Old Post Office Cinema

46 Newtown Lane,
East Hampton, NY 11937

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Showing 15 comments

TLSLOEWS on February 9, 2010 at 7:13 pm

Interesting story had they named this theatre.Now thats truth in advertising.

Hyford on February 18, 2008 at 10:57 am

The Edwards Theatre location is exactly where the current theatre showing films in Easthampton is. Rumor has it that the Edwards was being forced out of business and arson was a very strong rumor but never proven. Independently owned. It was Spanish in style very much on the style of the Plaza Theatre on East 58th Street in new York City.

wombatzone on May 27, 2007 at 10:42 am

The Edwards Theatre burned down in 1964. I have some post-fire pictures if anyone’s interested. Don’t know the address and I can’t place it from the photos. My brother would know, he was EHHS Class of ‘67.

Warren G. Harris
Warren G. Harris on May 26, 2007 at 7:09 am

If the Edwards did burn down, it could have been in the mid-1960s. The 1965 Film Daily Year Book lists the Edwards Theatre, East Hampton, among the theatres operated by the Prudential Circuit. But in the 1966 FDYB, the Edwards and the town of East Hampton are missing from the Prudential holdings. However, in the 1967 FDYB’s listings for Prudential, East Hampton returns, but with a theatre called the Cinema. Which could mean that a new theatre replaced the Edwards, or just that the Edwards was re-named the Cinema. I won’t be able to sleep until I know the answer.

jflundy on May 24, 2007 at 5:06 pm

In 1972 I heard a rumor that an old theater had burned to the ground on the site of the then fairly new UA Easthampton Theater. This had been a Prudential house and was still single screen in ‘72. The local weekly newspaper which I think may be called the Easthampton Star probably has the details.

Warren G. Harris
Warren G. Harris on May 24, 2007 at 8:41 am

The Film Daily Year Book was among the “vintage film trade directories” that I mentioned. The Edwards was listed there from 1926 through 1957, but never with a specific address. In the 1957 volume, it’s listed only by name, without seating capacity, which probably means that it was no longer operating. By that time, the FDYBs ssemed to be listing seating capacities only for active theatres.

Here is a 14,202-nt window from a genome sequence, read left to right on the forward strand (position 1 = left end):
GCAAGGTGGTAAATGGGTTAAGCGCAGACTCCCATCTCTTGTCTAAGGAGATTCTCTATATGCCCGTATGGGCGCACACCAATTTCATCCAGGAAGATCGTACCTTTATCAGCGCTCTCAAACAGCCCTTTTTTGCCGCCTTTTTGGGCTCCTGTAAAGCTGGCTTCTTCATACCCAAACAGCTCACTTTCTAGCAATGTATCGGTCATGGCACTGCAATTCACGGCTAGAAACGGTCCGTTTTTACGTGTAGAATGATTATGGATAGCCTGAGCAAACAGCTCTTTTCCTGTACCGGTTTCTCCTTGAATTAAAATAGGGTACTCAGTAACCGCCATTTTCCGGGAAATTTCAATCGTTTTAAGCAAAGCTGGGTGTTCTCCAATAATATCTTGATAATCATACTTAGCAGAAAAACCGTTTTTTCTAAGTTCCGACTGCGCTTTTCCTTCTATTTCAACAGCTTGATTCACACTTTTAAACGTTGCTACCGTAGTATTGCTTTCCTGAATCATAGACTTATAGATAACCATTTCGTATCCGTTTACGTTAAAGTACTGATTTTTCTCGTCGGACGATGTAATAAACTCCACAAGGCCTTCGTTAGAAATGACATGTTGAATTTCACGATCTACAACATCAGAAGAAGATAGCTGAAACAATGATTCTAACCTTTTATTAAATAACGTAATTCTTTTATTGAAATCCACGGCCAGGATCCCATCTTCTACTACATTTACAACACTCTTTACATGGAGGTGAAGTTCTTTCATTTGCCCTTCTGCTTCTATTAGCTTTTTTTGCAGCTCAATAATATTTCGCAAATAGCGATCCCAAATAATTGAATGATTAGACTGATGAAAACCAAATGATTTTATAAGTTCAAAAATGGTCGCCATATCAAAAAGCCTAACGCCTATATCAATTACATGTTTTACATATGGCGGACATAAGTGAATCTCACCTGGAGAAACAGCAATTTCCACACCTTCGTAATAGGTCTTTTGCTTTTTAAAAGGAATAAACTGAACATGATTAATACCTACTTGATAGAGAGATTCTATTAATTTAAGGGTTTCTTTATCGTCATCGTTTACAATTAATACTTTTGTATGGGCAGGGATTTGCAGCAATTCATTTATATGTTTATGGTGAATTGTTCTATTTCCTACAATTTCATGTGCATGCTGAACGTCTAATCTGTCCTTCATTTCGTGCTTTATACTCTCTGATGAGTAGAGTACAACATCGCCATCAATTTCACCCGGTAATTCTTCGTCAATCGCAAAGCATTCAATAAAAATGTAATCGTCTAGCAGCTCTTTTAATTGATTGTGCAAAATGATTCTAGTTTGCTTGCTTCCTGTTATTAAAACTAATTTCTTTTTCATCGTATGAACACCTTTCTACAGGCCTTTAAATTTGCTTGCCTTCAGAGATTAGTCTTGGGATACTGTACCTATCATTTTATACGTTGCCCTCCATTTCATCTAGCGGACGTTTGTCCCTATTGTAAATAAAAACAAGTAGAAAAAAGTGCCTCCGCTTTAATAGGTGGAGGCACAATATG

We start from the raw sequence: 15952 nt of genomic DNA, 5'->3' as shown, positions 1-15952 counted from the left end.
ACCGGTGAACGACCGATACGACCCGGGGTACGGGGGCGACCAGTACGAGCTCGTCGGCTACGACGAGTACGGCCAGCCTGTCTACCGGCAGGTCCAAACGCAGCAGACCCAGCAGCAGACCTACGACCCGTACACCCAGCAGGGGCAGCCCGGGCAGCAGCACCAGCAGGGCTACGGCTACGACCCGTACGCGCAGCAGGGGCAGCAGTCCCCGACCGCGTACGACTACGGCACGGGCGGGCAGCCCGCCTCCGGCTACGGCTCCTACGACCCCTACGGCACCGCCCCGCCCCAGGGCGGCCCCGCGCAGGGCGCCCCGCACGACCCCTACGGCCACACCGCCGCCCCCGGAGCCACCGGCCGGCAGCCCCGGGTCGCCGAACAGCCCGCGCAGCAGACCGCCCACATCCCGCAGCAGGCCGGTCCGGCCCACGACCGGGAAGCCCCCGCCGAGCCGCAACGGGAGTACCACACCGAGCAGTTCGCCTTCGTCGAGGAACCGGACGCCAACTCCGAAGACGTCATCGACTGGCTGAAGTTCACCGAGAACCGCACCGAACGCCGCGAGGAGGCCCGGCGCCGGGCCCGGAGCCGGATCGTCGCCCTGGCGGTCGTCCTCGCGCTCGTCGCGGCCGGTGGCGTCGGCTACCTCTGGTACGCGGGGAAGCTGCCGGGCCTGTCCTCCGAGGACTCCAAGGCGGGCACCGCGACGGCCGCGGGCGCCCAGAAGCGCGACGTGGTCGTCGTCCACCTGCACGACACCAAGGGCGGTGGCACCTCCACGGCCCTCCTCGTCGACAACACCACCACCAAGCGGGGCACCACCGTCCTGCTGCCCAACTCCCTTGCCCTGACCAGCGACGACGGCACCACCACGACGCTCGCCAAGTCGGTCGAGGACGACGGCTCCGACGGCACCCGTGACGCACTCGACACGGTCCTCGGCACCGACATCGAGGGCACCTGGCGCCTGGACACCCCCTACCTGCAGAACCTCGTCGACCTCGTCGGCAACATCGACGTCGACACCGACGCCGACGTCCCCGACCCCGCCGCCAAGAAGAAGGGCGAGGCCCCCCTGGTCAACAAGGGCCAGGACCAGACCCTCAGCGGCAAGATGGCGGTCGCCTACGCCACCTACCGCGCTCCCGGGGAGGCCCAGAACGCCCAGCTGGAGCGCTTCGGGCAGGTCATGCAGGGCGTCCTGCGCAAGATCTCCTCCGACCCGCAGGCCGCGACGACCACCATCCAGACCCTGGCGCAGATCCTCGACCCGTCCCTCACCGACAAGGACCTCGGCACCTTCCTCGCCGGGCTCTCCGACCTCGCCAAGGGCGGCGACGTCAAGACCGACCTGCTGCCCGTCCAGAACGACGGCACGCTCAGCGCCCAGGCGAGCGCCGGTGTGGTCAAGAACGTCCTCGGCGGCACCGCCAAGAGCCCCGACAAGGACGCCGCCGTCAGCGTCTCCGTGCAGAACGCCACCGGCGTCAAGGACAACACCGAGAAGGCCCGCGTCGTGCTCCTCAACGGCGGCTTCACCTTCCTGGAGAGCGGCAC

Lost Memory
Lost Memory on May 24, 2007 at 8:27 am

On April 2, 1926 the Edwards Theater in East Hampton advertised D.W. Griffith’s “That Royle Girl” starring W.C. Fields, James Kirkwood, and Harrison Ford. No address given.

Another mention of the Edwards Theater in 1933. A book of chances on cash prizes with a pencil sold for fifty cents. The drawing was held at the old Edwards Theater followed by a showing of “I Cover the Waterfront.” The Edwards Theater should be listed in an FDYbook.

Warren G. Harris
Warren G. Harris on May 24, 2007 at 7:57 am

Vintage film trade directories list a 1,026-seat Edwards Theatre for this town (then spelled as Easthampton), but with no specific address. I wonder whatever became of it?

Lost Memory
Lost Memory on November 16, 2006 at 6:55 pm

Thanks for confirmimg the address GlenJ. Now people will have a better idea of where this former theater was located.

wombatzone on November 16, 2006 at 2:13 pm

Yes, it was at 46 Newtown Lane. From 1981 to 1984 I drove a truck for Dean & Deluca — between their Prince St. (Manhattan) store and the Newtown Lane store. Ah, the stories I could tell…

Lost Memory
Lost Memory on November 16, 2006 at 1:19 pm

Using the information given in the second comment on this page, I found the following:

A May of 2004 NY Times obit for Joel Dean of Dean & DeLuca claims that they opened the Dean & DeLuca store in East Hampton in 1979. The address given for the Barefoot Contessa was 46 Newtown Lane. Does that address sound correct?

jflundy on November 16, 2006 at 12:05 pm

I saw the “Laughing Policeman” there in the Winter of 1973. There were three other people in the house.

wombatzone on November 16, 2006 at 11:54 am

I saw a few movies there as early as the summer of 1972. I was 16, working and living at the Spring Close House restaurant at the time and a bunch of us would invade the place on our night off. The only movie I remember seeing there for sure was Bertolucci’s Last Tango in Paris. A few others come to mind but its more likely I saw them at the Orson Welles Cinema in Cambridge, in the mid-to-late 70’s.

JimMann9 on January 15, 2006 at 5:24 am

1980? Think that is wrong, saw movies here as a kid, even then it was weird, with columns down the center. Your stating of rear preojection explains how it was done there with the said columns. It became a Dean and DeLuca and then the Barefoot Contessa for many years since, now gone and now another trendy clothing store located there.
All I really remeber is sitting in folding directors chairs, uncomfortable and light leaking in from the side windows painted black

RobertR on June 12, 2005 at 8:05 am

In December of 1973 they were showing the X rated cartoon “Heavy Traffic”.